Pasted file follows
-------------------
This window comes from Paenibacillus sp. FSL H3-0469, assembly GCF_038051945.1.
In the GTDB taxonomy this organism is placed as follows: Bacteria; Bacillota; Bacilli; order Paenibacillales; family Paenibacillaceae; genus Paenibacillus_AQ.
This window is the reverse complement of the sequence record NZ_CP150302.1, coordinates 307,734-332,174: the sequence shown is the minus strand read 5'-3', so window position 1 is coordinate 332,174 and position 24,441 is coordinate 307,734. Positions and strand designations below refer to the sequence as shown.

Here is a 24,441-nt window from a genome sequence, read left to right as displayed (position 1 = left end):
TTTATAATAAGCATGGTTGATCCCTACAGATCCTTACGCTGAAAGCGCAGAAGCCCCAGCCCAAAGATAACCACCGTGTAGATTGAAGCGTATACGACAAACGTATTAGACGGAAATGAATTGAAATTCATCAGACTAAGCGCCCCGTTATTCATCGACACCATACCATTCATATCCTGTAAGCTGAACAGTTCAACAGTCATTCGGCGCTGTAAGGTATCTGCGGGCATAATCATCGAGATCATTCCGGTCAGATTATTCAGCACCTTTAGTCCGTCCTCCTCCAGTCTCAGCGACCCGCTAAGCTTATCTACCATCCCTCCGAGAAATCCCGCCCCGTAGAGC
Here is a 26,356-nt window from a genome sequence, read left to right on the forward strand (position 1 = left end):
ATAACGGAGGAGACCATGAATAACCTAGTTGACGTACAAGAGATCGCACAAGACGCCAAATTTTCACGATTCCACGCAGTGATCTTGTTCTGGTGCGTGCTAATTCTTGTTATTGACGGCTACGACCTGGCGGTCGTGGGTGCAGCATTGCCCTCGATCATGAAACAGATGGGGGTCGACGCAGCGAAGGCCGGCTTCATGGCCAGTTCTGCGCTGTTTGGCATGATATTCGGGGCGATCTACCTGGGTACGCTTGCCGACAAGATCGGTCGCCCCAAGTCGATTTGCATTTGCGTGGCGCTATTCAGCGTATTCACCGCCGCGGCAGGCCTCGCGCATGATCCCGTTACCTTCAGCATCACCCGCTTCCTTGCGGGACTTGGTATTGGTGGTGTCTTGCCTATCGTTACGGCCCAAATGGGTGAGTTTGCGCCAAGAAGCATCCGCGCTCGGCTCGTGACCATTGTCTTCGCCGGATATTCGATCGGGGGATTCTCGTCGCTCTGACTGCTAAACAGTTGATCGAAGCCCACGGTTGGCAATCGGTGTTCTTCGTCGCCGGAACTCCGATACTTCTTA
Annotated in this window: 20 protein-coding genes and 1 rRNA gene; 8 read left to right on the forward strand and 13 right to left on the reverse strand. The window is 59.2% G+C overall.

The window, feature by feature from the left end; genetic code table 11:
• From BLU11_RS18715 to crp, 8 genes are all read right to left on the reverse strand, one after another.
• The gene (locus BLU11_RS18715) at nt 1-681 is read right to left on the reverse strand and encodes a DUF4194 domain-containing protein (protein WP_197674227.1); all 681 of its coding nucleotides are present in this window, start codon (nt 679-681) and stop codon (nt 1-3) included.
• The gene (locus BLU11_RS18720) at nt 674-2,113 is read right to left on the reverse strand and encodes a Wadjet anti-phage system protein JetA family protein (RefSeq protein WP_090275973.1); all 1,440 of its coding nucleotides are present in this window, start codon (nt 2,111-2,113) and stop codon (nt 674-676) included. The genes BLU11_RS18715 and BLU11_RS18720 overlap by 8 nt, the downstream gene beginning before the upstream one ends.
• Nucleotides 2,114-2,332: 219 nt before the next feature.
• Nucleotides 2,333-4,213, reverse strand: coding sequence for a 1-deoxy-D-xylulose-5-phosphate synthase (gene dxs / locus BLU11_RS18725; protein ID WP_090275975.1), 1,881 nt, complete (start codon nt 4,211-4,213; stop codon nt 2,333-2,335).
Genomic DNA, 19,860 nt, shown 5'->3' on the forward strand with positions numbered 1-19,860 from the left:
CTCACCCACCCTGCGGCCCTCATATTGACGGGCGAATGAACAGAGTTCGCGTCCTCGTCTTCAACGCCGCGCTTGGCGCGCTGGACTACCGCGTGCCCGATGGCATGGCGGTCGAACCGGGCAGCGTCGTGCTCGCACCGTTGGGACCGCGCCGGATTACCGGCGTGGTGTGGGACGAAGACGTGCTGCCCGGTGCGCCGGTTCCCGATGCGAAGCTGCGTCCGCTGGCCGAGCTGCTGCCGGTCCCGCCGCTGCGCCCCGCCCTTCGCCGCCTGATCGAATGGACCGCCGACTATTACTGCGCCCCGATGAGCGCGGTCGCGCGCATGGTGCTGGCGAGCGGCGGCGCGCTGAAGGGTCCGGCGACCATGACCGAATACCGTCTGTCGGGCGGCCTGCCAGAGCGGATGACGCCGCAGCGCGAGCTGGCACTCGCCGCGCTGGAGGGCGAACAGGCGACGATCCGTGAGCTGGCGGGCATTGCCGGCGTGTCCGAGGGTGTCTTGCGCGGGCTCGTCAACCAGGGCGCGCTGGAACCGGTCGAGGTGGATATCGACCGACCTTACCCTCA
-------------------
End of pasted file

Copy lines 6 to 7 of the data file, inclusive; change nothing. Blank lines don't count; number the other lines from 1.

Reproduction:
Here is a 26,356-nt window from a genome sequence, read left to right on the forward strand (position 1 = left end):
ATAACGGAGGAGACCATGAATAACCTAGTTGACGTACAAGAGATCGCACAAGACGCCAAATTTTCACGATTCCACGCAGTGATCTTGTTCTGGTGCGTGCTAATTCTTGTTATTGACGGCTACGACCTGGCGGTCGTGGGTGCAGCATTGCCCTCGATCATGAAACAGATGGGGGTCGACGCAGCGAAGGCCGGCTTCATGGCCAGTTCTGCGCTGTTTGGCATGATATTCGGGGCGATCTACCTGGGTACGCTTGCCGACAAGATCGGTCGCCCCAAGTCGATTTGCATTTGCGTGGCGCTATTCAGCGTATTCACCGCCGCGGCAGGCCTCGCGCATGATCCCGTTACCTTCAGCATCACCCGCTTCCTTGCGGGACTTGGTATTGGTGGTGTCTTGCCTATCGTTACGGCCCAAATGGGTGAGTTTGCGCCAAGAAGCATCCGCGCTCGGCTCGTGACCATTGTCTTCGCCGGATATTCGATCGGGGGATTCTCGTCGCTCTGACTGCTAAACAGTTGATCGAAGCCCACGGTTGGCAATCGGTGTTCTTCGTCGCCGGAACTCCGATACTTCTTA